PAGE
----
As the donations on the WhatsApp platform continued to pour in, some wondered loudly if we were all simply displaying the Ghanaian love for the dead, with the unasked question hanging in the air being, were people anywhere near this generous to Da Adzoa when she was alive and could do with some money?

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The church did her proud. The Evangelical Presbyterian Church was at its best, with a full panoply of priests, presbyters and catechists. All the groups to which Da Adzoa belonged in the church turned out in their special uniforms, they accompanied her coffin with song and dance along the street to the church where she was laid for people to pay their respects.

And they did, with song and dance. Her coffin was then brought to the grounds where canopies had been erected for the ecumenical joint service for all the other people being buried on Saturday, some of whose funerals had been almost a year in planning.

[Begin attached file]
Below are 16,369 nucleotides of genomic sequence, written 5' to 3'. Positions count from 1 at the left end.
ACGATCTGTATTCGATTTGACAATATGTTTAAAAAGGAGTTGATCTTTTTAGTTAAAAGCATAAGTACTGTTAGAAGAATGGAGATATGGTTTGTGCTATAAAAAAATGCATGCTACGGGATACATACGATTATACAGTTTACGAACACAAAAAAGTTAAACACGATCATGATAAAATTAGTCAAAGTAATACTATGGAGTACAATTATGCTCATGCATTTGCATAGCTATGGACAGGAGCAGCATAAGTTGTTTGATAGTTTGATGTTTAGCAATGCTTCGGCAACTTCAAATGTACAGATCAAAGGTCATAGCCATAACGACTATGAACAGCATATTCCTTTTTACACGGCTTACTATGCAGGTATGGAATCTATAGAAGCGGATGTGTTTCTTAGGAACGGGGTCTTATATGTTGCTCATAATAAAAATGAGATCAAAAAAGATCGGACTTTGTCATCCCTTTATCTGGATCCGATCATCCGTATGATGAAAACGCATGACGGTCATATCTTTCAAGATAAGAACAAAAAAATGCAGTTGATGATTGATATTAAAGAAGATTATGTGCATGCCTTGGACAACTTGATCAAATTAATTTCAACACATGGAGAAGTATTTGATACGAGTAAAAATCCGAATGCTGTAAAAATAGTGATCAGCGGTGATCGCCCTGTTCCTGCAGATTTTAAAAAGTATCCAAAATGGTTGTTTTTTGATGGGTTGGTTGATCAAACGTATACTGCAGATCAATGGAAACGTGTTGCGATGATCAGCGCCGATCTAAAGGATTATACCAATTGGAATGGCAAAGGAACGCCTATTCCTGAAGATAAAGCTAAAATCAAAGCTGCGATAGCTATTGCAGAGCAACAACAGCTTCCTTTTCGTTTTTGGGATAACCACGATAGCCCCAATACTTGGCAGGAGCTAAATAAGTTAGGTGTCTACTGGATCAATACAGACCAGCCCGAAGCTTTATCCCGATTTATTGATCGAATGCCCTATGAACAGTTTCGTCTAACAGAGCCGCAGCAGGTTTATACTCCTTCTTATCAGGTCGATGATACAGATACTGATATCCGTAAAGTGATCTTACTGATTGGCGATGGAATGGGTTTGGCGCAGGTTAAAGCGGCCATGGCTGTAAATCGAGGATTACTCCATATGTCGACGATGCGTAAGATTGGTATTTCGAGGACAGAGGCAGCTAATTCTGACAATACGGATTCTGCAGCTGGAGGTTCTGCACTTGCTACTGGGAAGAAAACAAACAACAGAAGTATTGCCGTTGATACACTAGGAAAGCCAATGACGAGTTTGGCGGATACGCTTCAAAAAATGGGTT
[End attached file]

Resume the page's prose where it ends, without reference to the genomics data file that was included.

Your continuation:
Tone down

I learnt during the service when Evangelist Amedzro was paying his tribute to Da Adzoa that I should, maybe, tone down on my constant criticism of big and expensive funerals. He quoted from Ecclesiastes 6:3:

“A man might have a hundred children and live to be very old. But if he finds no satisfaction in life and doesn’t even get a decent burial, it would have been better for him to be born dead”. I had no idea the Bible advocated “a decent burial”.

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Our Da Adzoa certainly got more than a decent burial and for the first time in my life, I was appreciative of the staged drama that surrounds dead bodies in this country.

I hadn’t been to church in Abutia the whole of this year and that means I hadn’t given Adzoa any money this year. I was glad to be part of ensuring she wasn’t treated as a charity case in her death.                    

Our Da Adzoa is gone; if yours is still around, please enjoy her while you may.